Take the 2-minute tour ×
Writers Stack Exchange is a question and answer site for authors, editors, reviewers, professional writers, and aspiring writers. It's 100% free, no registration required.

These are the paragraphs:

Someone had called me at half past eleven. The phone rang six times breaking the silence and darkness of the room for about ten or twelve seconds. I didn’t pick up. Just left it ringing on the nightstand. My body didn't even move from its sleeping position. Why didn’t I pick it up? Mai, who was deep asleep facing the wall, didn’t seem to hear it. I tried closing my eyes, but couldn't sleep any more. Those rings were still inside my head. Two or three minutes of lying still passed after I decided to get out of bed, put on my old levi’s t-shirt and jeans. After thinking about it twice, I went out of the room, grabbed a cold Taiwan beer from the refrigerator, and exited the apartment.

A dense fog was surrounding Danshui Night Market, making it impossible to see the end of the street. As I walked on the brick floor, I looked at my left, and noticed that no food stand was open. Which was weird, because there was still people around at this time. I walked few meters, and turned my head to the other side. The sea was dark but I could still see little waves in motion. Well, actually, what I was seeing was the reflection of the moonlight on the waves in motion. I kept walking, and after a minute or two, I reached the fishermen’s wharf (which was empty too), and decided to stay there. I walked closer to the end of the wharf, opened my beer, took a long sip, and watched the boats moving smoothly on the shiny waves.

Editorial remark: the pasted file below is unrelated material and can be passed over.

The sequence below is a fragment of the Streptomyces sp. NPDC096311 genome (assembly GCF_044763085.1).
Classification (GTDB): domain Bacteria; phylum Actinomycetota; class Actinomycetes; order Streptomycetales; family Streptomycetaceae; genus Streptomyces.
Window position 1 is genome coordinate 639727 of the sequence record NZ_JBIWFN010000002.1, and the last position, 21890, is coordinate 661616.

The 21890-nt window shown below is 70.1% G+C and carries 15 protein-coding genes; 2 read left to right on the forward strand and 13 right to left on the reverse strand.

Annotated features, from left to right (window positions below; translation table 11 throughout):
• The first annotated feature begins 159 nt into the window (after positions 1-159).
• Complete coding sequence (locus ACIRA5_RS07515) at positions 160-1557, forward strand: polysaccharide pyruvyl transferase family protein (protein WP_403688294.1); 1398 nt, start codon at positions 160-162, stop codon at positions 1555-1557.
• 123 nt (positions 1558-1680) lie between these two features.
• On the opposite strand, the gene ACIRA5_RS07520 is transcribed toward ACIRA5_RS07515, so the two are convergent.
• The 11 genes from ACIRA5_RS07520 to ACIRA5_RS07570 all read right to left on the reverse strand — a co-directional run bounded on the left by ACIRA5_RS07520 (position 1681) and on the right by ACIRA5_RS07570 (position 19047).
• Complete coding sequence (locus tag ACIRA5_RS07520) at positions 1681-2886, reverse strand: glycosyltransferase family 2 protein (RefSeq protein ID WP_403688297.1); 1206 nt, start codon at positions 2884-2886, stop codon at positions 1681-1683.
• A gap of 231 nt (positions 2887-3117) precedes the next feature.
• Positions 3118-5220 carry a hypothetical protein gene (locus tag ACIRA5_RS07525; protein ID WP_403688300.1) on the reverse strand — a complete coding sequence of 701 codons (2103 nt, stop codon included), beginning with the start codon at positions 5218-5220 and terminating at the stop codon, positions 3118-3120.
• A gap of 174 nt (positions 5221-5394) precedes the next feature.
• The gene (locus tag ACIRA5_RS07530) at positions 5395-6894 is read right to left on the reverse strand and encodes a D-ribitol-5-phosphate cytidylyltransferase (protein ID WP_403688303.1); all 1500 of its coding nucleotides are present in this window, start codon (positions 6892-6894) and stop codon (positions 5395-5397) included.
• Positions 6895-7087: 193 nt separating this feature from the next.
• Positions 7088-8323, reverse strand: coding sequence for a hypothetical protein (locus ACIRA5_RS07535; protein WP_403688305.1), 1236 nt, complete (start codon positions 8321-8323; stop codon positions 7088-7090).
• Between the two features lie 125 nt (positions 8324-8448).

I started to think about those six rings. Why I’m here outside in the night Is it just because of a phone call that I didn’t pick up? I thought. I took another sip of beer, and decided to think about something else. I thought about Mai. As usual, she didn’t even noticed that I had left the room. In fact, she had stopped noticing my presence in the apartment around a year ago. Each time I was sleeping beside her, I felt like there was a stranger lying beside me. She had become a dead body. Or did had I become a dead body for her? Just a mixture of skin and bones lying beside her. I never felt so lonely in my entire existence. It was like a peaceful desperation. Like a silent scream. Like being asphyxiated in a huge empty space. I felt even lonelier than the time I used to sleep alone in my old apartment with only cockroaches and mosquitoes accompanying me. I took a last sip of beer, and wondered where was the living and breathing Mai?

Basically, what I want to know is

  1. How to make the narrative 'flow' more smoothly.
  2. Will these introductory paragraphs attracts the reader?
  3. Are there too many I's?

(I'm not a native English Speaker, but I really want to write my stuff in English.)